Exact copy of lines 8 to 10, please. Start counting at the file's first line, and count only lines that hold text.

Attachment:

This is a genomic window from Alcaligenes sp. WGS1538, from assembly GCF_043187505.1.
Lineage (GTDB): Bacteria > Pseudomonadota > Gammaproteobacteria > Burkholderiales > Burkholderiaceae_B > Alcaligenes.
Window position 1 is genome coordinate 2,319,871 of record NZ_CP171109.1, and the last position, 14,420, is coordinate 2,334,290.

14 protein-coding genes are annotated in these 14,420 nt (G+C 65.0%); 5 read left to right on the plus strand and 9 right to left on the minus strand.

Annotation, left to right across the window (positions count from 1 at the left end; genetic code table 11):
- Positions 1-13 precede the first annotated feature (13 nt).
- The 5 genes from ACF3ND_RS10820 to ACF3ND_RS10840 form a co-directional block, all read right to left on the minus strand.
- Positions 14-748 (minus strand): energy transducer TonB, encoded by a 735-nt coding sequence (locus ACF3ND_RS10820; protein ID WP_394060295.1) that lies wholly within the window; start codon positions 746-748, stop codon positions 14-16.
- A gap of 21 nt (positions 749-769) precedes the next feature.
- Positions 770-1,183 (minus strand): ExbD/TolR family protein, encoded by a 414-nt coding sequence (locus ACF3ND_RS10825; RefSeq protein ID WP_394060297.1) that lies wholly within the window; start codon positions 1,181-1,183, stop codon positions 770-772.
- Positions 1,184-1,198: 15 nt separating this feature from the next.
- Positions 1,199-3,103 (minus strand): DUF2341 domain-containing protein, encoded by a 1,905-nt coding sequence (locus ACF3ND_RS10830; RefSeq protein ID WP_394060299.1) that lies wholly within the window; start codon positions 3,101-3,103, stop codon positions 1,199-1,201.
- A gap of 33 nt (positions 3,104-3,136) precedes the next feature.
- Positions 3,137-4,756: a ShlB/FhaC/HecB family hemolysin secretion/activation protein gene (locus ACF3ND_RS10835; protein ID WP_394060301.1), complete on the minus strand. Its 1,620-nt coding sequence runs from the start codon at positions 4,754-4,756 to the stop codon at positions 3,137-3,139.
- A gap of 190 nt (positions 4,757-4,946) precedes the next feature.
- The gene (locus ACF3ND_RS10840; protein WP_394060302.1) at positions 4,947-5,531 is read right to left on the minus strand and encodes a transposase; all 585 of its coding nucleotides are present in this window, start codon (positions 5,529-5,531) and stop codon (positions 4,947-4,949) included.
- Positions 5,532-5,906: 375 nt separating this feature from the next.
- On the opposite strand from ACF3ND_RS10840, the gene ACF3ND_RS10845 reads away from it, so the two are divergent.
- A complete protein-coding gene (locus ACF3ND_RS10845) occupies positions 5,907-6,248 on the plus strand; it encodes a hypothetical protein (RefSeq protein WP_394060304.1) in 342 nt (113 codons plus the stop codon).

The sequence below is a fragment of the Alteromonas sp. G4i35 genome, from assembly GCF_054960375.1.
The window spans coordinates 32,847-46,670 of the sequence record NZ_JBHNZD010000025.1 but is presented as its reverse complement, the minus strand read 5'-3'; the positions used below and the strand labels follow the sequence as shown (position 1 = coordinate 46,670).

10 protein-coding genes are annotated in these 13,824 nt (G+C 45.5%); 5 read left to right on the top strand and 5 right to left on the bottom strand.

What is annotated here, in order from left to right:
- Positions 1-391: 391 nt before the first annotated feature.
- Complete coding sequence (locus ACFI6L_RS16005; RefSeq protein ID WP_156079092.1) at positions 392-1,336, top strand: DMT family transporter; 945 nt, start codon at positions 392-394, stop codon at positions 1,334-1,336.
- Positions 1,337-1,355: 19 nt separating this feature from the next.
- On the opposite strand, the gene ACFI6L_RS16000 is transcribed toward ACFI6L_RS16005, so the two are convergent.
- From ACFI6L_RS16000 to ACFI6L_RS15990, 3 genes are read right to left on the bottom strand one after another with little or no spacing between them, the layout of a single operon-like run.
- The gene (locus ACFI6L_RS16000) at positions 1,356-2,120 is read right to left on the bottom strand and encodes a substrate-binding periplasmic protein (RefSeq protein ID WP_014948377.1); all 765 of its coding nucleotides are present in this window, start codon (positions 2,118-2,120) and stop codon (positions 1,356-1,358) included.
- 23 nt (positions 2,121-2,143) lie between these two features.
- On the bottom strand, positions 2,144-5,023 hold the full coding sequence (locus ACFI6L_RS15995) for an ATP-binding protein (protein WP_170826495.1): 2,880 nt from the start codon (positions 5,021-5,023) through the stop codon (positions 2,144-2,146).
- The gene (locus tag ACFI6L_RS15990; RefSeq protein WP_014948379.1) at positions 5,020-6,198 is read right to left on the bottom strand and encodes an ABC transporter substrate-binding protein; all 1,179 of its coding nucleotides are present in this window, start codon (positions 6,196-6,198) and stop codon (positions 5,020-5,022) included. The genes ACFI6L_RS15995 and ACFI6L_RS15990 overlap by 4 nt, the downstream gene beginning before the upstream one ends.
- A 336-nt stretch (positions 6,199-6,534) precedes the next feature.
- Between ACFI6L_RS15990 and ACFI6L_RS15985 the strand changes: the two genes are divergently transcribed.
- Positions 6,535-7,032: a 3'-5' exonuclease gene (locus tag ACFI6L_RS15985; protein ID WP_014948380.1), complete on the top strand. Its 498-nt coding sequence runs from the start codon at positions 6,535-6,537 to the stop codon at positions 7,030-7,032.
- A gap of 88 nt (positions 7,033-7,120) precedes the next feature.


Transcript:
- Positions 14-748 (minus strand): energy transducer TonB, encoded by a 735-nt coding sequence (locus ACF3ND_RS10820; protein ID WP_394060295.1) that lies wholly within the window; start codon positions 746-748, stop codon positions 14-16.
- A gap of 21 nt (positions 749-769) precedes the next feature.
- Positions 770-1,183 (minus strand): ExbD/TolR family protein, encoded by a 414-nt coding sequence (locus ACF3ND_RS10825; RefSeq protein ID WP_394060297.1) that lies wholly within the window; start codon positions 1,181-1,183, stop codon positions 770-772.